The 1950s was undoubtedly a classic period in the career of character actor, Alastair Sim. This film sees him playing Hawkins, a watchmaker who also operates as an assassin. Early scenes demonstrate how Hawkins has often adopted a variety of ingenious disguises before successfully blowing up his victims. His main target here is an adulterous politician Sir Gregory Upshott (Raymond Huntley) who he tracks to a hotel, The Green Man of the title.
It isn’t long before things take a farcical turn as a vacuum cleaner salesman curiously called William Blake (a young George Cole) and a local beauty (Jill Adams) get drawn into proceedings. With Terry-Thomas playing a philandering cad called Charles Boughtflower and a trio of elderly female musicians also becoming involved, Hawkins’ carefully laid out plans soon descend into chaos.
Although hardly groundbreaking, The Green Man is pleasantly enjoyable fare, packed with familiar faces recognisable to anyone who enjoys post-war British cinema. Can you spot Michael Ripper, Dora Bryan and Arthur Lowe?
And unlike Sim’s hapless assassin, this is a comedy which rarely misses its target.
Directed by: Robert Day
Starring: Alastair Sim, George Cole, Terry-Thomas, Jill Adams, Raymond Huntley
Quentin Tarantino – The Iconic Filmmaker and his Work, by Ian Nathan. Published by White Lion
One day, nearly thirty years ago, a young bearded man in a black suit ran across a road and was immediately hit by a car. Despite flying into and breaking the car’s windscreen, the hoodlum is soon on his feet again and pointing a gun at the unfortunate driver. As the scene is filmed from the driver’s perspective, it almost feels like we, the ones in the audience, are the ones being carjacked.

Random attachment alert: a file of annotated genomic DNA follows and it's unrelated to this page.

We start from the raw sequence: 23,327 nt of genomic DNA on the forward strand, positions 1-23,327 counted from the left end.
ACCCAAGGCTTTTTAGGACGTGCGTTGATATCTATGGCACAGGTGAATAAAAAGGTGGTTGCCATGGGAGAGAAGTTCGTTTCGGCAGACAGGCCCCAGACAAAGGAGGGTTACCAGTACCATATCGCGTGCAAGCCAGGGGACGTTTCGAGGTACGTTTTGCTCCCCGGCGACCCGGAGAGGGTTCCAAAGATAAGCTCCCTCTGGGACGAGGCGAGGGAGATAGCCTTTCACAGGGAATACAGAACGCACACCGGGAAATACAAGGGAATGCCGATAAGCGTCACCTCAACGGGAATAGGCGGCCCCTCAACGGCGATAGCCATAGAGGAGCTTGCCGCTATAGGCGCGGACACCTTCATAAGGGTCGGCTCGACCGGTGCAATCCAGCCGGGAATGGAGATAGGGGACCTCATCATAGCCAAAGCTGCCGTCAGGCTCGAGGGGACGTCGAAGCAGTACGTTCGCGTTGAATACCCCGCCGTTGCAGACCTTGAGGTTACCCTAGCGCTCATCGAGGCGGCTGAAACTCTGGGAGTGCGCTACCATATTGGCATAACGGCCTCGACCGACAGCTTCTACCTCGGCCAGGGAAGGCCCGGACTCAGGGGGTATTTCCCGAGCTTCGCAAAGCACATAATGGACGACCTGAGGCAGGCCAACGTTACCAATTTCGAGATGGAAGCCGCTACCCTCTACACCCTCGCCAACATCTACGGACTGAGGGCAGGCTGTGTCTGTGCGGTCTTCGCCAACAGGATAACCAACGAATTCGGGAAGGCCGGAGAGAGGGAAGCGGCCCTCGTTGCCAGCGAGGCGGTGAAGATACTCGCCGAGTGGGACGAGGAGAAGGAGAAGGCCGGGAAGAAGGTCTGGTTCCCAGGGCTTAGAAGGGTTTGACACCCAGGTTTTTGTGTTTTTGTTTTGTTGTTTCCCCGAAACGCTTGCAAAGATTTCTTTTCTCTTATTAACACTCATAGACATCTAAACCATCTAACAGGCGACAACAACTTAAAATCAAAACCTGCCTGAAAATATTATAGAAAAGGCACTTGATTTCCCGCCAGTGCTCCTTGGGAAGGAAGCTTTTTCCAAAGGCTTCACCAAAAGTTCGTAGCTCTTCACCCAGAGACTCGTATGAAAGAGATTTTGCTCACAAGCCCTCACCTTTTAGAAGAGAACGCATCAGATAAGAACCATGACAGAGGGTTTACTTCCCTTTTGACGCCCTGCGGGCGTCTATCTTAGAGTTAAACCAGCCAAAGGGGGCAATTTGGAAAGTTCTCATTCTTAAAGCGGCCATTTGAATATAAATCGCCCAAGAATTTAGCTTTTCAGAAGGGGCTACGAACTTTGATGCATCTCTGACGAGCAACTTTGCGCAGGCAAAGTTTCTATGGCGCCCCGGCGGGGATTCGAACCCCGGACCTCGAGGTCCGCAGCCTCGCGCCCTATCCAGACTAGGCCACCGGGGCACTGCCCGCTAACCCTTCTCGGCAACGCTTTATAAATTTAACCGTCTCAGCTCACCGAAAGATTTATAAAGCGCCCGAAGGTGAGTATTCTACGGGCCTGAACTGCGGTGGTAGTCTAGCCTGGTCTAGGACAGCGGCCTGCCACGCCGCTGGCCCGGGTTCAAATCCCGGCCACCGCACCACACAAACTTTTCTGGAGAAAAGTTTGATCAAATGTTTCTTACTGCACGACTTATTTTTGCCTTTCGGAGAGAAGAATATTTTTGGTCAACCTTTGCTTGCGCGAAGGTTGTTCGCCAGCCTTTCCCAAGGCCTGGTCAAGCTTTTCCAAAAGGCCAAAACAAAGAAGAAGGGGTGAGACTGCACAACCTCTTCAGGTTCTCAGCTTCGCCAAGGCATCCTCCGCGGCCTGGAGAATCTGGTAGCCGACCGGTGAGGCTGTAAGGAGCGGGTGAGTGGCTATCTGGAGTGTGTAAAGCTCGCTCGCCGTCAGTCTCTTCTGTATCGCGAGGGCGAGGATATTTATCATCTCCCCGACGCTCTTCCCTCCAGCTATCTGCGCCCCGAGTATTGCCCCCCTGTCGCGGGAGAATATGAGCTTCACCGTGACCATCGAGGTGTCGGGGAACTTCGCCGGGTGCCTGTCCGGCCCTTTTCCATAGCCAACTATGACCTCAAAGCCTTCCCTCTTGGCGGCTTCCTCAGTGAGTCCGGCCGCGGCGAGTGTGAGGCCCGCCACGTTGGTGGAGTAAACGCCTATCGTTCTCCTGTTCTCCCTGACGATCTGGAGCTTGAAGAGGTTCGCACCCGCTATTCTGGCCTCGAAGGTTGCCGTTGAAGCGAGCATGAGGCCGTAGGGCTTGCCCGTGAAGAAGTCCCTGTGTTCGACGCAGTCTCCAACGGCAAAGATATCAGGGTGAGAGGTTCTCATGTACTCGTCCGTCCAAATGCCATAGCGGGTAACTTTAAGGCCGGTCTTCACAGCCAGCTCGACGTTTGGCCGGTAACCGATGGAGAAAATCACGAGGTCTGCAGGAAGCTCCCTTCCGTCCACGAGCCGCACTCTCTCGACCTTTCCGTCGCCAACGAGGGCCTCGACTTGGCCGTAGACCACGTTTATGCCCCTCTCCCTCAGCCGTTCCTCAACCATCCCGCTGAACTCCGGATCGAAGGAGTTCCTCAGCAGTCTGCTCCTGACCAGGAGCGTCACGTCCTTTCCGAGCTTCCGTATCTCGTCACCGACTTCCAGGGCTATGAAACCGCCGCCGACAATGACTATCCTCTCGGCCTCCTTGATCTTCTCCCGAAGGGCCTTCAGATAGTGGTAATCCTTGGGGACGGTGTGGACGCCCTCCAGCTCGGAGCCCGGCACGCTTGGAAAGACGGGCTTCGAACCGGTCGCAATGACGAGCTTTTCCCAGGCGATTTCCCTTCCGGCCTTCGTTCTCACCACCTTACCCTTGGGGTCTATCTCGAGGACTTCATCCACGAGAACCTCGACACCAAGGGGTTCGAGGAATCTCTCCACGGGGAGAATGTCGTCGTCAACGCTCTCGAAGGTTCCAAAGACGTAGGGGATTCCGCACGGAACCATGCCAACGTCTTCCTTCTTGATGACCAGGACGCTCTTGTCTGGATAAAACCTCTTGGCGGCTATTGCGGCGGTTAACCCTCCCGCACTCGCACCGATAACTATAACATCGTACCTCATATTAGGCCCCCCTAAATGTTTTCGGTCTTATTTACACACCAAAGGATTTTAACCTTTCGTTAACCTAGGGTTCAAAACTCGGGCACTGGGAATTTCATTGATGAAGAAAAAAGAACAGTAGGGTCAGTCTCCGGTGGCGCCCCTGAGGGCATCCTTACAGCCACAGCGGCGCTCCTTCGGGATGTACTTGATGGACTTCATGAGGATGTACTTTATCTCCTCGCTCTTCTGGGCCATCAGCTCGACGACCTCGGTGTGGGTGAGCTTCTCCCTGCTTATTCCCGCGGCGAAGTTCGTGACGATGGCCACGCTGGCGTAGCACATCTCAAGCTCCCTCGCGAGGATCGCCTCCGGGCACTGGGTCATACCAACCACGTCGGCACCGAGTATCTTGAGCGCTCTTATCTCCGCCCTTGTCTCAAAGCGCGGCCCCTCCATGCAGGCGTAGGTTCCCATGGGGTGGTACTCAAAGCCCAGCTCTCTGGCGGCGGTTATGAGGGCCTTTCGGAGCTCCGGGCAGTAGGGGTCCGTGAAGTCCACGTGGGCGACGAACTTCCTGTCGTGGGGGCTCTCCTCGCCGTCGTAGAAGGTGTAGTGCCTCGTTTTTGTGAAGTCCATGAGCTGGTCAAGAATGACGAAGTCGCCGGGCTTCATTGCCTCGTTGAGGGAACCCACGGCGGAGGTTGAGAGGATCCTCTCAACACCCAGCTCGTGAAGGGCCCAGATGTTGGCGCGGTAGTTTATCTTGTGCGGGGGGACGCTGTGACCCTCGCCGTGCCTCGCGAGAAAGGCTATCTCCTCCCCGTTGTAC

The carjacker was one ‘Mr Pink’ played by Steve Buscemi. The film was Reservoir Dogs and with its release, the career of film director, Quentin Tarantino had begun.
The years ahead would see the film’s director, Tarantino become so cool that for a while, it seemed possible that the name ‘Quentin’ might actually become cool in itself. In the end, despite the continued popularity of artist Quentin Blake, this never quite happened. But, as with his earlier fine, nicely presented coffee table books on the Coens and Tim Burton, distinguished film critic, Ian Nathan’s book on the video shop employee turned director, reminds us why Tarantino largely deserved all the subsequent fuss that was made about him.
The 1990s was a great time for Tarantino. Reservoir Dogs, a film about a robbery we never see and notorious for an ear removal scene we also never see, featured career-best performances from all its excellent all-male cast. Perhaps only Harvey Keitel and Steve Buscemi have done better work elsewhere and even they are better in this than anyone else.
Why is it called Reservoir Dogs? The book suggests the issue – as with the answer to the question, “who shot Nice Guy Eddie?”- is a mystery known only to Tarantino himsel). My own theory: the main characters’ behaviour resembles a pack of wild, stray dogs living near a reservoir, fighting each other, betraying each other to survive. But I’ve no idea whether this has any basis in fact. Do stray dogs even live near reservoirs and behave like this? I’ve no idea.
The Nice Guy Eddie ‘mystery’ is more easily explicable, however. The ‘shooting’ of the character, played by the late Chris Penn, was actually the result of a technical error. The ‘squibs’ which stimulated his gunshot wounds went off, exploding prematurely. Tarantino, cannily recognising the potential for controversy, deliberately left the mistake in the finished film. So basically nobody shot him.